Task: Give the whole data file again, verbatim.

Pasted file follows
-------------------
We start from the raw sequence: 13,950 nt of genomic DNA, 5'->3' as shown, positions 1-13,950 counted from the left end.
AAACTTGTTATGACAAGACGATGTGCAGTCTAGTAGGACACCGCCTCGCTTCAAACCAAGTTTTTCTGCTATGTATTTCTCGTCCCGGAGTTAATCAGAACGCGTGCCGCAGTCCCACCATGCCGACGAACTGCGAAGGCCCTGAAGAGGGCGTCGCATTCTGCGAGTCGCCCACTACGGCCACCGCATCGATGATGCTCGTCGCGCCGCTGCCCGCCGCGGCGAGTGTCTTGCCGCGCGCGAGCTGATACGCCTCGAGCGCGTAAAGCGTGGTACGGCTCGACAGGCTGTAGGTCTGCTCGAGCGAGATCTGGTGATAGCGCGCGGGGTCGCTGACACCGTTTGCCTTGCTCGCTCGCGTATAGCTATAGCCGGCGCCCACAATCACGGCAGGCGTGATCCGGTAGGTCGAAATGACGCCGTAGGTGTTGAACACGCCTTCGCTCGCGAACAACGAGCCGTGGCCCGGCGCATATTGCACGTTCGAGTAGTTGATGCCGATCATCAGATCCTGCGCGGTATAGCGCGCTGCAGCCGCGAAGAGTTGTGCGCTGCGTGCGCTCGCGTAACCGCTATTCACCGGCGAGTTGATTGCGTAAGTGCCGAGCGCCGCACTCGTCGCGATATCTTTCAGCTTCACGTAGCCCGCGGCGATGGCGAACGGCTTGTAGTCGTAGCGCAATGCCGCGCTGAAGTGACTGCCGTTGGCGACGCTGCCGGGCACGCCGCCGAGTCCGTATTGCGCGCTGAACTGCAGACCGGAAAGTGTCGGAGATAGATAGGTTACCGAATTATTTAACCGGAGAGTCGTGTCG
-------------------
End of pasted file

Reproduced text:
We start from the raw sequence: 13,950 nt of genomic DNA, 5'->3' as shown, positions 1-13,950 counted from the left end.
AAACTTGTTATGACAAGACGATGTGCAGTCTAGTAGGACACCGCCTCGCTTCAAACCAAGTTTTTCTGCTATGTATTTCTCGTCCCGGAGTTAATCAGAACGCGTGCCGCAGTCCCACCATGCCGACGAACTGCGAAGGCCCTGAAGAGGGCGTCGCATTCTGCGAGTCGCCCACTACGGCCACCGCATCGATGATGCTCGTCGCGCCGCTGCCCGCCGCGGCGAGTGTCTTGCCGCGCGCGAGCTGATACGCCTCGAGCGCGTAAAGCGTGGTACGGCTCGACAGGCTGTAGGTCTGCTCGAGCGAGATCTGGTGATAGCGCGCGGGGTCGCTGACACCGTTTGCCTTGCTCGCTCGCGTATAGCTATAGCCGGCGCCCACAATCACGGCAGGCGTGATCCGGTAGGTCGAAATGACGCCGTAGGTGTTGAACACGCCTTCGCTCGCGAACAACGAGCCGTGGCCCGGCGCATATTGCACGTTCGAGTAGTTGATGCCGATCATCAGATCCTGCGCGGTATAGCGCGCTGCAGCCGCGAAGAGTTGTGCGCTGCGTGCGCTCGCGTAACCGCTATTCACCGGCGAGTTGATTGCGTAAGTGCCGAGCGCCGCACTCGTCGCGATATCTTTCAGCTTCACGTAGCCCGCGGCGATGGCGAACGGCTTGTAGTCGTAGCGCAATGCCGCGCTGAAGTGACTGCCGTTGGCGACGCTGCCGGGCACGCCGCCGAGTCCGTATTGCGCGCTGAACTGCAGACCGGAAAGTGTCGGAGATAGATAGGTTACCGAATTATTTAACCGGAGAGTCGTGTCG